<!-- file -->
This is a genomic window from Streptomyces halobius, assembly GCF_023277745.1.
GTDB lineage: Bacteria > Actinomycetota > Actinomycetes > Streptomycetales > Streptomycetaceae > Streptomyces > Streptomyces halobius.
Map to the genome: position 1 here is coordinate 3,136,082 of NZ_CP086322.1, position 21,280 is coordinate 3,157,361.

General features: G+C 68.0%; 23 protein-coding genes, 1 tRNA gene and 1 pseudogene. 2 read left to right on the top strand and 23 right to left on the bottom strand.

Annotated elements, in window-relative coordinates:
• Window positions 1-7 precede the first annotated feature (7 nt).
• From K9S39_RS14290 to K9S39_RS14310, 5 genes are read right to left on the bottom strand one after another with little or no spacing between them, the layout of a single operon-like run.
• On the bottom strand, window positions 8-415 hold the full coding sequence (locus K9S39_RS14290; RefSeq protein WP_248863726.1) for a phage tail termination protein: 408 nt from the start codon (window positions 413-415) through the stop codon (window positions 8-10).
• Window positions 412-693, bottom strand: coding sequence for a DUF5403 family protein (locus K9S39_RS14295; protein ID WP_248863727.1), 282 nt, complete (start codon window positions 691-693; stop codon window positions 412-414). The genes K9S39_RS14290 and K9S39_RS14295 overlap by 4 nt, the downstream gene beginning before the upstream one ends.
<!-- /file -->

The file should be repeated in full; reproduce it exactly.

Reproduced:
This is a genomic window from Streptomyces halobius, assembly GCF_023277745.1.
GTDB lineage: Bacteria > Actinomycetota > Actinomycetes > Streptomycetales > Streptomycetaceae > Streptomyces > Streptomyces halobius.
Map to the genome: position 1 here is coordinate 3,136,082 of NZ_CP086322.1, position 21,280 is coordinate 3,157,361.

General features: G+C 68.0%; 23 protein-coding genes, 1 tRNA gene and 1 pseudogene. 2 read left to right on the top strand and 23 right to left on the bottom strand.

Annotated elements, in window-relative coordinates:
• Window positions 1-7 precede the first annotated feature (7 nt).
• From K9S39_RS14290 to K9S39_RS14310, 5 genes are read right to left on the bottom strand one after another with little or no spacing between them, the layout of a single operon-like run.
• On the bottom strand, window positions 8-415 hold the full coding sequence (locus K9S39_RS14290; RefSeq protein WP_248863726.1) for a phage tail termination protein: 408 nt from the start codon (window positions 413-415) through the stop codon (window positions 8-10).
• Window positions 412-693, bottom strand: coding sequence for a DUF5403 family protein (locus K9S39_RS14295; protein ID WP_248863727.1), 282 nt, complete (start codon window positions 691-693; stop codon window positions 412-414). The genes K9S39_RS14290 and K9S39_RS14295 overlap by 4 nt, the downstream gene beginning before the upstream one ends.